Federal lawmakers on Thursday said that HHS is not acting fast enough to implement privacy protections in its health information technology initiatives and that the department has moved too slowly to keep pace with pending legislation.
During a congressional hearing yesterday that coincided with a government report critical of HHS' privacy policies, Sen. Daniel Akaka (D-Hawaii) said that although he supports health IT efforts, he remains concerned about the low level of privacy protections built into HHS' plan to develop an interconnected health information network.
In his opening statement, Akaka cited recent breaches in key privacy protections, including the loss of a Veterans Affairs Department laptop computer, that have put sensitive medical information at risk. "Our personal health information must not be subject to these same failings," he said, adding that privacy and security "should never be an afterthought."
According to national polls, a majority of Americans said they are concerned that lax electronic security could lead to their private health information being exposed and potentially used against them, Akaka said. "This fear is understandable," he added.
The Government Accountability Office also on Thursday said it wants HHS to "define and implement" an overall privacy game plan that includes key principles addressing differences in states' laws, the amount of health information that could be released and the individual's ability to access and amend their own records.
The implementation of new technology has moved ahead of the development of privacy and security policies under the federal government's current health IT efforts -- a move that could prove difficult and costly to reverse, the GAO said.
In its report, the GAO said it wants HHS to establish tangible milestones and measures that ensure that personal health records and the overall exchange of health information will be properly secure and protected.
"While progress has been made initiating these efforts, much work remains before they are completed and the outcomes of the various efforts are integrated," said David Powner, GAO's director of IT management issues.
HHS officials said they disagree with the GAO recommendation. In written comments, HHS steered the GAO to its "comprehensive and integrated approach for ensuring the privacy and security of health information" initiatives, according to the report.
In 2005, HHS awarded several health IT contracts that include requirements for addressing privacy of personal health information. A year later, the department contracted for regional health information exchanges in 33 states and Puerto Rico as a way to field test organization-level privacy and security-related policies, according to the report. The American Health Information Community also has a work group dedicated to privacy and security policy.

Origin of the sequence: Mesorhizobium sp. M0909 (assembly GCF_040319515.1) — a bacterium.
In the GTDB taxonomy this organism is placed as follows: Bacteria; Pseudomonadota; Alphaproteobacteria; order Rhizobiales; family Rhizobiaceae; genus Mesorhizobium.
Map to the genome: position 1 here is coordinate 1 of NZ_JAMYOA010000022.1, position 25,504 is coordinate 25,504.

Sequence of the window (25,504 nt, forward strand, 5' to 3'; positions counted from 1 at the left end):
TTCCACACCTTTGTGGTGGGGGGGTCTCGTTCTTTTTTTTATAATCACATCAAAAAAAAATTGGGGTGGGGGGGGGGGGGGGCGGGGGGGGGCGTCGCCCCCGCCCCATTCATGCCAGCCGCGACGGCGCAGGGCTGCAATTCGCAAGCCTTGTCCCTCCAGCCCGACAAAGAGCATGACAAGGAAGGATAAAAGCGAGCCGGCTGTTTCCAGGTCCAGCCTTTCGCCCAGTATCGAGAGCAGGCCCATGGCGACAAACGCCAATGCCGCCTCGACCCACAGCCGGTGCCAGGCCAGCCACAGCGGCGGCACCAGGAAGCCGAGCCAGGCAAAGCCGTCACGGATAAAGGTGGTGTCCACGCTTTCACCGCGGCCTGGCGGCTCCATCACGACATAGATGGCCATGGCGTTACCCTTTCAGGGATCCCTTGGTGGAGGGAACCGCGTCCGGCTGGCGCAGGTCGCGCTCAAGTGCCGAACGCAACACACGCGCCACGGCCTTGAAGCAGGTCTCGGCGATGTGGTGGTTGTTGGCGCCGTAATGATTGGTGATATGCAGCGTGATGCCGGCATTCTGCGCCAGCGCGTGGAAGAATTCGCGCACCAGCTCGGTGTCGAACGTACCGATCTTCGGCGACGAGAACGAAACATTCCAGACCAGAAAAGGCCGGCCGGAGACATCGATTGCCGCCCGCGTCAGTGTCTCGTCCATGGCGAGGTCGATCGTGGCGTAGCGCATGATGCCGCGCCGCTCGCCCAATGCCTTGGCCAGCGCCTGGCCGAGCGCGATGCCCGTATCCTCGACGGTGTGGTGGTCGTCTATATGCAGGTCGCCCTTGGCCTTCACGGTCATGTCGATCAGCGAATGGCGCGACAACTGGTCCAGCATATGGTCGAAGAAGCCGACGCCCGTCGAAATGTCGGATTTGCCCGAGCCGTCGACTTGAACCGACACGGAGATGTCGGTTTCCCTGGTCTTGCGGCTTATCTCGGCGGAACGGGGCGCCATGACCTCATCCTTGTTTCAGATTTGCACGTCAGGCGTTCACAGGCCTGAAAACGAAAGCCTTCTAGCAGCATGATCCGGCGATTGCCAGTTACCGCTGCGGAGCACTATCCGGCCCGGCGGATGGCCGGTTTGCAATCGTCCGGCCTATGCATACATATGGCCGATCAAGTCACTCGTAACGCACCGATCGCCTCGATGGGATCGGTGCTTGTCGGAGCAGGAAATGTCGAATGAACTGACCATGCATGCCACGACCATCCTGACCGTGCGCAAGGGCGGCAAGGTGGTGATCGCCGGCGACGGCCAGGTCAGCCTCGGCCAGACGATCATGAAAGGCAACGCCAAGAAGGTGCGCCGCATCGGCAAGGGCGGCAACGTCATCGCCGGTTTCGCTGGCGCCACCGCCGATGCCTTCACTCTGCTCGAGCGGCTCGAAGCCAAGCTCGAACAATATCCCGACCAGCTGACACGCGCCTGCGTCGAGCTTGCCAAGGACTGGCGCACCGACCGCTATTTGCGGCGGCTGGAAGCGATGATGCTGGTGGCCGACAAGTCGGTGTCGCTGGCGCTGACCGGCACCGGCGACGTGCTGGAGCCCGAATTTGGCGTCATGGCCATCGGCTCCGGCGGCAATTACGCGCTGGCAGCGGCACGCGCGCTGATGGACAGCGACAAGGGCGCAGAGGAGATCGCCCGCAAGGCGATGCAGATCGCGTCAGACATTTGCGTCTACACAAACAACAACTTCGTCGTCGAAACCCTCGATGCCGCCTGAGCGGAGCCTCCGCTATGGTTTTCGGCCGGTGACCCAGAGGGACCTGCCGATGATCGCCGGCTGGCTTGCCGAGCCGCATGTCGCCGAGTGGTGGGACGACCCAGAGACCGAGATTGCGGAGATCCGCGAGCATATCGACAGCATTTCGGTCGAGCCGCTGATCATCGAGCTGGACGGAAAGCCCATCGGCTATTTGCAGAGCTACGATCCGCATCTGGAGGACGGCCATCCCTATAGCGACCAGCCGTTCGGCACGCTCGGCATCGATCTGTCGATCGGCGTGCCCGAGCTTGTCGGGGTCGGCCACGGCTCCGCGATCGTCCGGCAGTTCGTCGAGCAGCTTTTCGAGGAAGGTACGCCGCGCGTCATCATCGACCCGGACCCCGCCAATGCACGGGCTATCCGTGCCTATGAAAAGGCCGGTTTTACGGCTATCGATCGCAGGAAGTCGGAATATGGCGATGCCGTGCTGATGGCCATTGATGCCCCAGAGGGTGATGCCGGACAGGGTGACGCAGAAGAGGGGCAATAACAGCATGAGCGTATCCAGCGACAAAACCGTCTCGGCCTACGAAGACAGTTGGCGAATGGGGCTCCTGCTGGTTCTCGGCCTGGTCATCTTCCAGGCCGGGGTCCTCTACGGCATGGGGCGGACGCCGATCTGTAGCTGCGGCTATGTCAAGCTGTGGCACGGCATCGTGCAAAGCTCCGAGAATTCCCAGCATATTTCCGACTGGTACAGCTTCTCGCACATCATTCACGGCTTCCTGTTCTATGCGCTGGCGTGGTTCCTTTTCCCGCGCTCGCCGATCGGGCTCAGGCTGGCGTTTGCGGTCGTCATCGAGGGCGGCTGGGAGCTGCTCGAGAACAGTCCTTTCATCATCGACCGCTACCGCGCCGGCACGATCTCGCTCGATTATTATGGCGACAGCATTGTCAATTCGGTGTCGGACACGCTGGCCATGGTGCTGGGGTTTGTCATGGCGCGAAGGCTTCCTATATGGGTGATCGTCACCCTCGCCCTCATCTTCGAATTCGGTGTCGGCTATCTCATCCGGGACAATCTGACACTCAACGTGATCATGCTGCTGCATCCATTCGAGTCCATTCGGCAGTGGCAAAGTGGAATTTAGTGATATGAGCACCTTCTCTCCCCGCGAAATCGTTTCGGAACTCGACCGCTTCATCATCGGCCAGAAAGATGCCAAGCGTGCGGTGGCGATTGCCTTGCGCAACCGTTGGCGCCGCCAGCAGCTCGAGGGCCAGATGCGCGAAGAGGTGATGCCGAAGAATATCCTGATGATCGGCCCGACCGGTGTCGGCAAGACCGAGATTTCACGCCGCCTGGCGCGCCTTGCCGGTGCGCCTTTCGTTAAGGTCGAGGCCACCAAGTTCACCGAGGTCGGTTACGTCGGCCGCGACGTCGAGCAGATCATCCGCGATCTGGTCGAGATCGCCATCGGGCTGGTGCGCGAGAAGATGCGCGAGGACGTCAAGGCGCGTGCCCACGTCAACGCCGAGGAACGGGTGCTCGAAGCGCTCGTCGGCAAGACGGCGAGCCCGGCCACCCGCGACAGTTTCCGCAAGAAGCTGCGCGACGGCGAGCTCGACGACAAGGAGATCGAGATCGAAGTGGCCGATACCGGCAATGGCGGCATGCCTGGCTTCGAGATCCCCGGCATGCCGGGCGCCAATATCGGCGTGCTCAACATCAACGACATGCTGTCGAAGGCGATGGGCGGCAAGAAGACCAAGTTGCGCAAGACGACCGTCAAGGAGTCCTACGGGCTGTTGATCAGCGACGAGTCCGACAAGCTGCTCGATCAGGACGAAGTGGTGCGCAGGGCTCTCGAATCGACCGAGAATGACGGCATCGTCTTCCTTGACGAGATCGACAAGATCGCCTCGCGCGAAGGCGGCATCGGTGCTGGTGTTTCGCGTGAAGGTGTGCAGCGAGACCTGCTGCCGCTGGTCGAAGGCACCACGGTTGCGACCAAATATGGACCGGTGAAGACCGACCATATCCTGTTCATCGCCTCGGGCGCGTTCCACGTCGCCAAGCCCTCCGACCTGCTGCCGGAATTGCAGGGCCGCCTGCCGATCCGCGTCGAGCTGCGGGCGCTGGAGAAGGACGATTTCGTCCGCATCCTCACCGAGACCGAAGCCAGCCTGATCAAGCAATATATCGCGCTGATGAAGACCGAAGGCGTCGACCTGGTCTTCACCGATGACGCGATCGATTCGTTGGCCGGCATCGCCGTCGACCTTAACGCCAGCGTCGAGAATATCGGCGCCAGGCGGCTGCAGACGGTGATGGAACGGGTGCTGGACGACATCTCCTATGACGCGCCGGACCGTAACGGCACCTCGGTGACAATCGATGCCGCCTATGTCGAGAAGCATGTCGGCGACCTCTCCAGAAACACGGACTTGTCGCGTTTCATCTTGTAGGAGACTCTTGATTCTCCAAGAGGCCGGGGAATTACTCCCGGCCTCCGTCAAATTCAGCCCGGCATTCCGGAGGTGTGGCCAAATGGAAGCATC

"HHS has established and is pursuing (a) deliberative, comprehensive and integrated approach to ensure the privacy and security of health information within a nationwide health IT infrastructure," Robert Kolodner, interim national coordinator for health IT under HHS, told lawmakers. "Safeguarding personal health information is essential to our national strategy for health IT – and a strategy devoid of measures to ensure privacy and security would neither advance our interests nor those of the American people."
Kolodner countered the GAO report, citing more than eight HHS and ONCHIT initiatives designed to ensure that electronic records and other health IT components are safe and secure at the local, state and federal levels. To the more pointed GAO recommendation that HHS develop a set of measurable "milestones" to mark their progress, Kolodner said that at this point, the milestones are "at a very high level" and many are still unknown.
"Privacy is important," Kolodner said. "We need to make sure that we advance as deliberately and quickly as we can."
But the pace may not be quick enough for some lawmakers. Sen. George Voinovich (R-Ohio) told Kolodner that critical health IT legislation had been put on hold because HHS could not issue certain regulations fast enough. "I don't want to see this delayed because you're not doing the job you're supposed to be doing," he said.
Mark Rothstein, director of the Institute for Bioethics, Health Policy and Law at the University of Louisville (Ky.) School of Medicine, said he agrees with the GAO's findings. "It is fair to conclude that health privacy has not received adequate attention at HHS, that prior efforts have lacked coordination and focused on the wrong issues, and that a sense of urgency is lacking," he said.
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